Do Catholics believe in the rapture?
TIM DRAKE: Catholics believe in the rapture, but in a very different way than Protestants . . .
With Left Behind (Nicolas Cage) opening in theaters this month, it’s time to revisit the question, “Do Catholics believe in the rapture?”
The short answer is “yes,” with conditions. The long answer is that we don’t believe in the rapture in the sense that many evangelicals, fundamentalists, and the popular culture imagine it — where the redeemed are carried into Heaven in the blink of an eye at some point prior to Christ’s second coming.
The word “rapture” comes from the Latin word rapiemur, “to be raised up.” Paul writes, “For the Lord himself … will come down from heaven, and the dead in Christ will rise first. Then we who are alive, who are left, will be caught up together with them in the clouds to meet the Lord in the air” (1 Thess 4:16-17).
However, rapture as envisioned by the authors of the Left Behind books, is part of an apocalyptic belief system known as dispensational premillennialism. Carl Olson, author of Will Catholics Be Left Behind?, writes that this erroneous belief “teaches that the rapture and the second coming of Christ are two distinct events separated by a time of tribulation and a 1,000-year reign of Christ.”
Believers in this false teaching expect that Christians (not including Catholics) will vanish to meet Christ before his second coming. Unbelievers will be left behind to suffer during a time of tribulation, and then Christ will return a third time to conquer the Antichrist. Catholicism rejects such an interpretation of scripture.
This theory traces its roots to the 1830s and John Nelson Darby, an Anglican leader of the Plymouth Brethren. It gained popularity through the works of Hal Lindsey in the 1970s, and Tim LaHaye and Jerry Jenkins’ series of fictional Left Behind novels.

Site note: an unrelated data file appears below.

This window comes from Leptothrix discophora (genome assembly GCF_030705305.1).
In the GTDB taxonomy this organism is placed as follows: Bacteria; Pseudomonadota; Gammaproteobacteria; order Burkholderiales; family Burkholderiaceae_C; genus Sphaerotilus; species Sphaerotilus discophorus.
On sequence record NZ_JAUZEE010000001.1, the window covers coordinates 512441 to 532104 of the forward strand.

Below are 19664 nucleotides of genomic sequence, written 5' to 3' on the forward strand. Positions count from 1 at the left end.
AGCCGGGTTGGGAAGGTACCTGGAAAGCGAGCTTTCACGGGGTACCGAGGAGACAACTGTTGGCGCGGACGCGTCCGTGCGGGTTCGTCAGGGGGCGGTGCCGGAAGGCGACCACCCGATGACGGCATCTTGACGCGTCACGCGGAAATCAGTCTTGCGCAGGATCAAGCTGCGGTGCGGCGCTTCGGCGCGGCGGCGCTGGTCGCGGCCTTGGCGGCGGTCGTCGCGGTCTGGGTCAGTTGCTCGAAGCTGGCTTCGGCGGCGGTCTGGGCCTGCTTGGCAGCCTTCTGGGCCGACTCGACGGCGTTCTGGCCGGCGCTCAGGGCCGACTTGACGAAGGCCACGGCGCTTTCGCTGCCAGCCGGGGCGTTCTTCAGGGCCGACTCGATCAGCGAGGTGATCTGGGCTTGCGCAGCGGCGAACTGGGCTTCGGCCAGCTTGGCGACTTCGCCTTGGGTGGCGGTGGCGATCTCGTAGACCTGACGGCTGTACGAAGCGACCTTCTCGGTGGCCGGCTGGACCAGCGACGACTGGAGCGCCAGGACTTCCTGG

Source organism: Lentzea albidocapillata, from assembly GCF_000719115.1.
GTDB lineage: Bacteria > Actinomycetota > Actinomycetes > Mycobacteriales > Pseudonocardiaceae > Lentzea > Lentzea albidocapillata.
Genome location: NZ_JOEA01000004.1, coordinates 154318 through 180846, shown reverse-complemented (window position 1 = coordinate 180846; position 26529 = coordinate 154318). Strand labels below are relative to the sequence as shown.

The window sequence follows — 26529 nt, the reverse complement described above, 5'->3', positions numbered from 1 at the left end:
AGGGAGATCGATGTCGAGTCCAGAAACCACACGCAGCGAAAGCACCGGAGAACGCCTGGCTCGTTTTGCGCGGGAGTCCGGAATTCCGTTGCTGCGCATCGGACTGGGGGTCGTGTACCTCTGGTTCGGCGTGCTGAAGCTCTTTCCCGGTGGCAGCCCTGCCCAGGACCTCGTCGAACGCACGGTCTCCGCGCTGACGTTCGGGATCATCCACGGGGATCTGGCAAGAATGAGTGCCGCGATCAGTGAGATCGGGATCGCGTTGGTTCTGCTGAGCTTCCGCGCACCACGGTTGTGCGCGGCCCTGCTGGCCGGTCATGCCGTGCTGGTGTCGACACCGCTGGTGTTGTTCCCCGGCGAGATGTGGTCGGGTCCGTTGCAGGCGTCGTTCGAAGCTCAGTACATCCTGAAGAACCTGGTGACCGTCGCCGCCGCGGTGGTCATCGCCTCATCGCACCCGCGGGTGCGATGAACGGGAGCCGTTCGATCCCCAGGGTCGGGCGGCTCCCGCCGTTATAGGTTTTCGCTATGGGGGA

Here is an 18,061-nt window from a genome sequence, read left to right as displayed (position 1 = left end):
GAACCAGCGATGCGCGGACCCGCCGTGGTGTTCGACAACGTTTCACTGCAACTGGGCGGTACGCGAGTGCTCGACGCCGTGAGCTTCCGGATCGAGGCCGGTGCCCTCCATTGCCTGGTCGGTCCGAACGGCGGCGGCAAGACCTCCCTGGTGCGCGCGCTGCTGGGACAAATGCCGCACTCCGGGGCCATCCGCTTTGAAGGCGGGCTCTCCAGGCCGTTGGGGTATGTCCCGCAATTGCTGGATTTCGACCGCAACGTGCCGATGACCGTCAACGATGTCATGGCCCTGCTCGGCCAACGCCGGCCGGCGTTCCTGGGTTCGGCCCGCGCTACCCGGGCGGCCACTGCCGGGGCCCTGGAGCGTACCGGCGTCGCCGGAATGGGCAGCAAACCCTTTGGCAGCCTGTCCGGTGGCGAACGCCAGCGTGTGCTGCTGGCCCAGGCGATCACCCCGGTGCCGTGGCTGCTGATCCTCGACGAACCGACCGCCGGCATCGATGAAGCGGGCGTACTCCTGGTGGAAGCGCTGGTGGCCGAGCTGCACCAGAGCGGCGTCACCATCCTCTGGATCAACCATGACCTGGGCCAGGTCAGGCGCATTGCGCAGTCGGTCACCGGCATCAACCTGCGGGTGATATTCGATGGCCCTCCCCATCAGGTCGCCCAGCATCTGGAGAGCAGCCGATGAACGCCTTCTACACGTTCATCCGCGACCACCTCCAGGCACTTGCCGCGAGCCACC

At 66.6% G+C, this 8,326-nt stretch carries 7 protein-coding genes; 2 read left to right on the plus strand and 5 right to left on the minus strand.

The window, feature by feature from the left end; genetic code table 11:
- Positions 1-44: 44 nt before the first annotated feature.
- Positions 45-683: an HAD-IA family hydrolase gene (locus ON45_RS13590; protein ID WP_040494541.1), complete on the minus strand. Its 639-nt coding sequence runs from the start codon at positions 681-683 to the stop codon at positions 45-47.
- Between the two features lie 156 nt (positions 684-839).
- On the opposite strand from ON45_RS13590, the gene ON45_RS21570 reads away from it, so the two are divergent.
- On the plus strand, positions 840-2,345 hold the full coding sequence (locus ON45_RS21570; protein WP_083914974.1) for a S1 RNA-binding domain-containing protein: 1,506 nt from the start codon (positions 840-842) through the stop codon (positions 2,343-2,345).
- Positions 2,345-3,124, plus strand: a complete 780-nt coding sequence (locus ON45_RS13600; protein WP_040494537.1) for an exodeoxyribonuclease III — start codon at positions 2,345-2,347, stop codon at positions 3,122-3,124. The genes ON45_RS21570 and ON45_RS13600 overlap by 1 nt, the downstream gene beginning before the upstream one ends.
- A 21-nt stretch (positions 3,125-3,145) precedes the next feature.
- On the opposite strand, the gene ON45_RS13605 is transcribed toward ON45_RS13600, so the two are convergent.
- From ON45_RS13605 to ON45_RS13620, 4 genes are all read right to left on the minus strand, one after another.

Catholics believe that Christians living during Christ’s second coming will be gathered along with those who have died in Christ to be with him forever. However, Catholics do not believe that a rapture will take place prior to that time. This belief is a form of millennialism, which the Church strongly condemns.
The Catholic Church is “amillennial,” meaning that it believes that Christ’s second coming and the last judgment will happen at the same time. According to Colin Donovan, theologian at EWTN, the Church “teaches that Christ already reigns in eternity (1 Cor 15:24-27) and that in this world his reign … is found already in the Church.”
Therefore, we believe “He will come again in glory to judge the living and the dead.” Our belief is that the rapture will take place at the end of the world, and not until then.
TIM DRAKE is Legatus magazine’s editorial assistant.
Before Christ’s second coming, the Church must pass through a final trial that will shake the faith of many believers. The persecution that accompanies her pilgrimage on earth will unveil the “mystery of iniquity” in the form of a religious deception offering men an apparent solution to their problems at the price of apostasy from the truth. The supreme religious deception is that of the Antichrist, a pseudo-messianism by which man glorifies himself in place of God and of his Messiah come in the flesh.
The Antichrist’s deception already begins to take shape in the world every time the claim is made to realize within history that messianic hope which can only be realized beyond history through the eschatological judgment. The Church has rejected even modified forms of this falsification of the kingdom to come under the name of millenarianism, especially the “intrinsically perverse” political form of a secular messianism.
Catechism of the Catholic Church, #675, 676